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Oil Prices Rise as Hopes Fade for Quick End to War
World oil prices jumped off four-month lows and the dollar eased on Monday as advancing US-led troops encountered firm resistance from the Iraqi army which broke Washington's hope for a quick end to the war.

Financial markets across the world are bracing for more days of uncertainty as the fighting in Iraq rages, with nagging fears that a prolonged war or an unexpected event could undermine recent stock rallies and push oil prices back up.

Iraqi forces loyal to President Saddam Hussein inflicted casualties and took their first US prisoners on Sunday, persuading some investors to buy safe-haven investments. Bonds ticked up from two-month lows and gold climbed off three-month lows.

"Developments over the weekend have clearly poured some cold water on the dollar," said Kosuke Hanao, head of the foreign exchange sales section at Royal Bank of Scotland in Tokyo.

"But many still believe that things are developing in favor of the United States. So there should be plenty of bargain-hunting demand if the dollar falls sharply."

On the foreign exchange market, the dollar, which hit a three-month high against the Japanese yen on Friday, fell slightly against the yen and the euro in Monday trading. US Army General John Abizaid said that Sunday was the "toughest day of resistance" so far encountered by US-led forces in four days of war against Iraq.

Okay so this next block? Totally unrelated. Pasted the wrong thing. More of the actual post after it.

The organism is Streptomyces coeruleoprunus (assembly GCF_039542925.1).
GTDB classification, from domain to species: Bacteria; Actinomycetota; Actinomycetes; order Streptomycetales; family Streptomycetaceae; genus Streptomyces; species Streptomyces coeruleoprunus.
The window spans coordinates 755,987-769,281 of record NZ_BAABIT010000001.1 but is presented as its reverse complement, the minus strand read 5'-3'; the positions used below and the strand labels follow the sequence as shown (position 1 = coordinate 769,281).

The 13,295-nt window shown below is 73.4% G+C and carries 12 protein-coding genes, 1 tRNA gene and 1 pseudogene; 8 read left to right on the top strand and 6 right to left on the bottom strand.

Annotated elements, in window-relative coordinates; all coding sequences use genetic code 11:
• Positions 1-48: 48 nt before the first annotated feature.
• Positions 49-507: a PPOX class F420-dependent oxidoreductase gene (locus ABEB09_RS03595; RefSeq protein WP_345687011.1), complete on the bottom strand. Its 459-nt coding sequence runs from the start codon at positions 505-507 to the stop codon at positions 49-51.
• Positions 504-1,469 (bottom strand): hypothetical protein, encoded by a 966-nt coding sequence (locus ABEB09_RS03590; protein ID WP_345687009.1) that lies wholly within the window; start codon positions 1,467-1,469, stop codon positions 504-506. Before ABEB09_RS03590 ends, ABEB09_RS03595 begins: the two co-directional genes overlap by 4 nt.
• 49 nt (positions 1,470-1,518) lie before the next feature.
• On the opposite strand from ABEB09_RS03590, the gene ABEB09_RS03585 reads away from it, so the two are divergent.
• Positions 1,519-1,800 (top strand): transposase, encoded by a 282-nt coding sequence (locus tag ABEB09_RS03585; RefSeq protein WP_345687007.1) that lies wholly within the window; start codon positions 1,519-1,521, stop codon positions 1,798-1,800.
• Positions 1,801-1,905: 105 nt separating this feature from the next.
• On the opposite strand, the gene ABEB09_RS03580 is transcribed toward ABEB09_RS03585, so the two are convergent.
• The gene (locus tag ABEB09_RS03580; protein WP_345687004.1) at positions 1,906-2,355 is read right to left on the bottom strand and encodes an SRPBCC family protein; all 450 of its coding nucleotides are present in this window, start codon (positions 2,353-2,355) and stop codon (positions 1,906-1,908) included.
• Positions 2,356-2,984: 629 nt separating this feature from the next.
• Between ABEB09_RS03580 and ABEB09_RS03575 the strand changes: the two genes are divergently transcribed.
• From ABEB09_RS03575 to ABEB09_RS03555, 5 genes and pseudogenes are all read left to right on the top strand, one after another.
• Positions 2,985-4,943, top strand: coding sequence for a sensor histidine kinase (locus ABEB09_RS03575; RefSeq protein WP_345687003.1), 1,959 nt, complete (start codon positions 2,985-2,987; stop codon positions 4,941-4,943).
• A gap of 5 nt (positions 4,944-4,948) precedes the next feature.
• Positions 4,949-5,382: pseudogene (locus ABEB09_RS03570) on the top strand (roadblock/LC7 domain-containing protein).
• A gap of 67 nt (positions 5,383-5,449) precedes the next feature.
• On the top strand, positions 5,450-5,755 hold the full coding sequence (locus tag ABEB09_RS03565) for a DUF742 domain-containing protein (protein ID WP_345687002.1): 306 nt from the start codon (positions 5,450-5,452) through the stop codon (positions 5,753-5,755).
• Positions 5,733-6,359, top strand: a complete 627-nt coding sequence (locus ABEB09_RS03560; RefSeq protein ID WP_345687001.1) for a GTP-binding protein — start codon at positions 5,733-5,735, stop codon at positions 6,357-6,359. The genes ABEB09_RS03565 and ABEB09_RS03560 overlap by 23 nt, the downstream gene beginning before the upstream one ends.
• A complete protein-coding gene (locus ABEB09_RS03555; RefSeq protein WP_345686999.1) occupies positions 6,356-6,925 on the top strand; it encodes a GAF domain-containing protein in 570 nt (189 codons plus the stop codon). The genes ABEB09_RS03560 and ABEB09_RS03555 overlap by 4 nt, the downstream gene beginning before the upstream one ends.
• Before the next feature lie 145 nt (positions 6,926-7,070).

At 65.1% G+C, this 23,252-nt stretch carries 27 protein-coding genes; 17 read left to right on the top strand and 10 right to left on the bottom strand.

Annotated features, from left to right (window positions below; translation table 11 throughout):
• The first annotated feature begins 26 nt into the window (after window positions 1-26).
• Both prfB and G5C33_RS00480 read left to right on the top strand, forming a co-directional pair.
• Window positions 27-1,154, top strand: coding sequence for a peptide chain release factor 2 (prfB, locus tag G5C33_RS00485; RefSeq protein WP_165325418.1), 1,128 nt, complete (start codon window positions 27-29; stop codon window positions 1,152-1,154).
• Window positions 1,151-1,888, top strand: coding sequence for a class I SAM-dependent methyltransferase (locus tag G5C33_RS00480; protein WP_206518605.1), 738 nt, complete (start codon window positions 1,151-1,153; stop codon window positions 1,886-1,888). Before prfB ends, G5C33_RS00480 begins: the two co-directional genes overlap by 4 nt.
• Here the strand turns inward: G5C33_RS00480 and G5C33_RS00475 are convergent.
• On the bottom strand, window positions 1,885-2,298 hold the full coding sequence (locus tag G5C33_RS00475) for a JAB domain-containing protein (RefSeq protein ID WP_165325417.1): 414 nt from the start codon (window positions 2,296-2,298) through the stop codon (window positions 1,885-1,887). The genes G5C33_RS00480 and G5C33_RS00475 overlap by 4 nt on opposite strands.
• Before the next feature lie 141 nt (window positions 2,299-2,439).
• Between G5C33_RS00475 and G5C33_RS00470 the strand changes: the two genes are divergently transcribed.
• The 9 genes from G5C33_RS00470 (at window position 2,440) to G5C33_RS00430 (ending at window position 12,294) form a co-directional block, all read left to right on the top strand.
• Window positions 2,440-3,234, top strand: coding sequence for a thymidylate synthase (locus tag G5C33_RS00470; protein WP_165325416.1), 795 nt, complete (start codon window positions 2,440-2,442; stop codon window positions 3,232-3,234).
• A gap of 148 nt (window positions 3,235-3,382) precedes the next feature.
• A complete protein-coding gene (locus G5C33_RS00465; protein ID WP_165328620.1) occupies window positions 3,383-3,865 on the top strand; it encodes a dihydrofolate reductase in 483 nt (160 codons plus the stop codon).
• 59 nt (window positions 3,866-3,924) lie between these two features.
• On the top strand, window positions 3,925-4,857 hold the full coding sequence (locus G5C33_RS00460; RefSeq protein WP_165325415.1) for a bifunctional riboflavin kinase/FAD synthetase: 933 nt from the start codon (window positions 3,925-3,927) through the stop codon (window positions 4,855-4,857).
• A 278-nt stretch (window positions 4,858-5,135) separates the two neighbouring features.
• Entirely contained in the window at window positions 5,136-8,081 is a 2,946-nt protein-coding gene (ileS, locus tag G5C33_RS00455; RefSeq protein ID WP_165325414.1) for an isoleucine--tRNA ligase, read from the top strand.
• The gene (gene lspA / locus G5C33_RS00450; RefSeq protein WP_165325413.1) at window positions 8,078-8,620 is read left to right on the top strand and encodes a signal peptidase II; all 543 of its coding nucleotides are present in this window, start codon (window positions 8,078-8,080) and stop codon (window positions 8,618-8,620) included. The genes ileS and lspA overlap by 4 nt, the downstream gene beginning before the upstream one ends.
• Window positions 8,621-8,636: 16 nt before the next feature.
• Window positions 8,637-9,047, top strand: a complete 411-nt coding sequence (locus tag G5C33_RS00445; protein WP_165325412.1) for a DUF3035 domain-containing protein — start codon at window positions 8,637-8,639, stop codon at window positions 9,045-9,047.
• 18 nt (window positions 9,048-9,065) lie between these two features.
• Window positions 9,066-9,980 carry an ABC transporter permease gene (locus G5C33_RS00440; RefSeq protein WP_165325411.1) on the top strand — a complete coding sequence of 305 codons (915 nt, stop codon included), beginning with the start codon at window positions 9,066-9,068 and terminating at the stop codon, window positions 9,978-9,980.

The dollar hit two-month highs on the euro and the safe-haven Swiss franc on Friday as markets turned optimistic over prospects for a swift conclusion to the conflict.

The yen was quoted at 121.16 yen at around 0130 GMT, versus 121.50 in late US trade on Friday, while the euro was trading at 1.0582 dollar against about 1.0525 dollar.

Oil prices climbed two percent as US warplanes again pummeled Baghdad early on Monday. US light crude oil rose 56 cents a barrel to 27.47 dollars.

Tokyo stocks rose almost three percent after their US peers rose for an eighth straight session on Friday, when Japanese markets were closed for a holiday. The Nikkei average was up about 230 points at 8,425.61.

The South Korean stock benchmark fell 0.7 percent, Singapore eased 0.3 percent and Australia lost 0.2 percent, but Taiwan advanced 0.4 percent.

US stocks surged on Friday, with the Dow Jones Industrial Average rising 8.36 percent last week and recording its eighth day of gains and its best week since Oct. 1982. In Europe, the blue chip FTSE Euro top 300 gained 7.8 percent for the week and was up more than 19 percent since March 12.

But fears that Iraq would use chemical or biological weapons against advancing US and British forces; that there could be terrorist attacks; or that Iraq would torch its oil fields continued to make investors highly cautious.

Investors were expected to keep a particularly keen eye on the oil market, where prices have been tumbling from the near 40 dollars a barrel highs they reached in the run-up to the war.

Analysts said last week's trends which saw stock markets rise sharply, oil prices plummet and safe-haven investments lose favor should generally continue on the widespread view that US-led forces would prevail.

(Xinhua News Agency March 24, 2003)

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